Suppose that the firm having initially provided the money-capital required to produce the 10 machines out of the pocket of the productive-capitalist, borrows the money-capital required to purchase the materials and labour-power, each year from a money-capitalist. This money-capitalist then supplies each year £1,000 to buy materials, and £1,000 to cover wages. They supply this £2,000 at a rate of interest of 5%. Each year, the £1,000 of value of the materials is reproduced in the value of the machines produced by the firm, and the labour-power employed, produces £2,000 of new value, £1,000 of which reproduces the value of the labour-power consumed in the production process. Each year, the firm takes this £2,000 of reproduced value, and hands it over as repayment of the loan to the money-capitalist, along with £100 of interest, deducted from the firm's own profits.

When the machine is destroyed, the productive-capitalist now requires additional capital to replace it. Even if they produce this machine themselves, they still require this additional money-capital, to cover the fact that in the meantime, until it is produced, their sales are reduced, and they still need to buy materials and pay wages. So, the productive-capital, must now borrow £3,000 rather than £2,000. If, the former rate of interest represented some kind of equilibrium point, at which the supply of money-capital equalled the demand for money-capital, then this increase in demand for money capital will cause the money-capitalist to demand a higher rate of interest. If, we move from the example of the firm here, to its extension to a similar physical destruction of capital on a national scale, then we might have a situation here, where such a 50% increase in the demand for money-capital caused a 50% rise in the rate of interest. It might be more, or it might be less than that, depending upon the elasticity of demand for and supply of money-capital.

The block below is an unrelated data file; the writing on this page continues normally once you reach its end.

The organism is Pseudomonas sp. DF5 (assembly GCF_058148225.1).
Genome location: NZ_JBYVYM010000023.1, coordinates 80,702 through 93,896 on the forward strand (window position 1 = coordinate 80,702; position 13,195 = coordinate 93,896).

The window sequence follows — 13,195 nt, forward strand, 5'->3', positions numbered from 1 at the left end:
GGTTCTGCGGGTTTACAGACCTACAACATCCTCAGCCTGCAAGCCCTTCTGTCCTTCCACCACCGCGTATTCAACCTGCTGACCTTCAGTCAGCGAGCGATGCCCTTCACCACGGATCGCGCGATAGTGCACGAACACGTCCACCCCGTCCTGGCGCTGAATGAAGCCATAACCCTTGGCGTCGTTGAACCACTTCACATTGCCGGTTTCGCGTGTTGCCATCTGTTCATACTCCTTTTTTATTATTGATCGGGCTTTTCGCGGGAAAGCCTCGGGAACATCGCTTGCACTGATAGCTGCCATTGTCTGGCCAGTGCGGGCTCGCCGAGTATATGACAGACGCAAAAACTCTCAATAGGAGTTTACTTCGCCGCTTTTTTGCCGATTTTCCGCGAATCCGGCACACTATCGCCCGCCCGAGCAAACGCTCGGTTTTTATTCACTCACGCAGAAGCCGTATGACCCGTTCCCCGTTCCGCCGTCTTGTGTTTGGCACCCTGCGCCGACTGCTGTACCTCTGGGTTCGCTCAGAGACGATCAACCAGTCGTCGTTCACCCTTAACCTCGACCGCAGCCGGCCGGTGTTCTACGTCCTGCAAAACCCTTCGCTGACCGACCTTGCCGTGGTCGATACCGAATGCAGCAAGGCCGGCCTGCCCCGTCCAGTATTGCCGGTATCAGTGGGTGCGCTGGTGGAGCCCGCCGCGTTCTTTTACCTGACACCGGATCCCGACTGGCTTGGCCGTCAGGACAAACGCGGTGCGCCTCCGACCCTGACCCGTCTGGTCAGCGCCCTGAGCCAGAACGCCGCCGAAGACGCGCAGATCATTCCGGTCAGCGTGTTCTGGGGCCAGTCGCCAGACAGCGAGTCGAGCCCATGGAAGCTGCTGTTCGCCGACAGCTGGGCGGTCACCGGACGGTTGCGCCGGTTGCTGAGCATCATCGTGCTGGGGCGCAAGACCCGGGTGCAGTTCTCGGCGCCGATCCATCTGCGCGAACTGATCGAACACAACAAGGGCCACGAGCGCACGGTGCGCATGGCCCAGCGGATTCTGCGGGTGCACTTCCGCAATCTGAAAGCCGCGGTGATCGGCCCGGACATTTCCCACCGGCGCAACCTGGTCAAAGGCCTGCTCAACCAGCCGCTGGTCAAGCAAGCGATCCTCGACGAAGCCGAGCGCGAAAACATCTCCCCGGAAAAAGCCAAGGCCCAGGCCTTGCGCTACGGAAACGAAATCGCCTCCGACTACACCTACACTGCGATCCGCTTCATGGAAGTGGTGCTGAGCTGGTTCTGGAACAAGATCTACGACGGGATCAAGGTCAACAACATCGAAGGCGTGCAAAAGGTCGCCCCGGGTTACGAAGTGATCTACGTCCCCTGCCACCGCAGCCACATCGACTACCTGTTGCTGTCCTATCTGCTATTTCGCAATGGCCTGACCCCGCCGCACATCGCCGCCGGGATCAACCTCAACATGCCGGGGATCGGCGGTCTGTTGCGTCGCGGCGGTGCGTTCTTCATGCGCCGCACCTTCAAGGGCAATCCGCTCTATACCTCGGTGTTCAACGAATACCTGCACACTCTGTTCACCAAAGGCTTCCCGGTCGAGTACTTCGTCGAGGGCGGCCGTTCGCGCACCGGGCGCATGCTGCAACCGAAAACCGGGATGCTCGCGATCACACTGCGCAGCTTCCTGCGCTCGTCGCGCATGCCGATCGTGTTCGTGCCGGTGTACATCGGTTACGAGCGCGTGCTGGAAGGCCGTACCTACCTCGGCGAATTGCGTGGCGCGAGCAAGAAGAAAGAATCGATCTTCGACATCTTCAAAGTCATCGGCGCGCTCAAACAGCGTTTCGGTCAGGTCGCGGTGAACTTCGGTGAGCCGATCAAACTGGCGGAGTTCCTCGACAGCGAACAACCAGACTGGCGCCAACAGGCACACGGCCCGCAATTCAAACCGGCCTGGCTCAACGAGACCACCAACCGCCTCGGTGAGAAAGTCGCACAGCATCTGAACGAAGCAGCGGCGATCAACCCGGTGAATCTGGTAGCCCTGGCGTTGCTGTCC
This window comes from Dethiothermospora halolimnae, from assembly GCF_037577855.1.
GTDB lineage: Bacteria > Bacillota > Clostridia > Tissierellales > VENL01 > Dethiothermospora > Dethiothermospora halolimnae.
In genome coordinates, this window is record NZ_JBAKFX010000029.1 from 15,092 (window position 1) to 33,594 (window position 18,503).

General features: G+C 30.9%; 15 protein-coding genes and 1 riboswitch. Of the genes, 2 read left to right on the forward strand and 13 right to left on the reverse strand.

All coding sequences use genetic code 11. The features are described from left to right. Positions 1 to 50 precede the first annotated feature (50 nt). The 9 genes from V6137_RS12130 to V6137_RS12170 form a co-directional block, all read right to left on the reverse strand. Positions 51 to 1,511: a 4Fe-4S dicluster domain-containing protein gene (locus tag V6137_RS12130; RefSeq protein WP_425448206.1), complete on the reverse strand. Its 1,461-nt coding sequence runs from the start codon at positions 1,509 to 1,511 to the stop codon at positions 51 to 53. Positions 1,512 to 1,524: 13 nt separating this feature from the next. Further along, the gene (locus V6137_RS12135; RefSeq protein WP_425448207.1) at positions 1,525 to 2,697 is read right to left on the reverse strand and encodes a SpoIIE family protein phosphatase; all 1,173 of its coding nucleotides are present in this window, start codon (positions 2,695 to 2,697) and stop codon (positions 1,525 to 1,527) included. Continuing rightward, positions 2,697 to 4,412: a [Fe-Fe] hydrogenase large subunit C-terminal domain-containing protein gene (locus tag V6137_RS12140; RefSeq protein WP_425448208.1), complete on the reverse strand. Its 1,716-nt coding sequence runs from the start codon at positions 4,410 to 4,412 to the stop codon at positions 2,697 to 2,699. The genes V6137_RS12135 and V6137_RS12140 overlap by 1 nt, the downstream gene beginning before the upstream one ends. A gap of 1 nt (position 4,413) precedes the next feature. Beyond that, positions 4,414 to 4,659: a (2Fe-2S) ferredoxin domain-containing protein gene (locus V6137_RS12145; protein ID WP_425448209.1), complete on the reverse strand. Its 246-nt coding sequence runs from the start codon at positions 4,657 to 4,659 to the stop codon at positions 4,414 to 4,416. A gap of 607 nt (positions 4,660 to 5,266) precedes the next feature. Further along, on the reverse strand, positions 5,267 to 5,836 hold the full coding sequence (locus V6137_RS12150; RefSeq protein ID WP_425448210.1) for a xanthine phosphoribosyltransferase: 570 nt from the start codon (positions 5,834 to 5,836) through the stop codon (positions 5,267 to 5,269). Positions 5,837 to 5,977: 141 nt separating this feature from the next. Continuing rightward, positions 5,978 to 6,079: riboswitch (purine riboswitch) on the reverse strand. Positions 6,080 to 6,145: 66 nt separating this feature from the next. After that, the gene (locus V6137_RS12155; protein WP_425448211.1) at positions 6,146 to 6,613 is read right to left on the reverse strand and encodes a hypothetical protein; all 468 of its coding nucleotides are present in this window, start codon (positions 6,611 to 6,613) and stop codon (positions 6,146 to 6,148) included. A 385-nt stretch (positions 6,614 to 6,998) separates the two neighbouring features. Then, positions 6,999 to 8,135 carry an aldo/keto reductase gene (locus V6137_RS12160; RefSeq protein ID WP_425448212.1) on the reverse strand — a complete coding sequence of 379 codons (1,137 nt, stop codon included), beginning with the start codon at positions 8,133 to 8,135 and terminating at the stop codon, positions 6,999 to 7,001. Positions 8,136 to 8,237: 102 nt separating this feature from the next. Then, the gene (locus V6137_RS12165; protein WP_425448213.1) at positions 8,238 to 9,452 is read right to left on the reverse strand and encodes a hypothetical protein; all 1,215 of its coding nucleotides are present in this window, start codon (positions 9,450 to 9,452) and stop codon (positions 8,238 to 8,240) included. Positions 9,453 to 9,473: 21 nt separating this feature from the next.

What applies for the individual capital here applies to the aggregate social capital, as I will set out in Part 3.

Back To Part 1

Forward To Part 3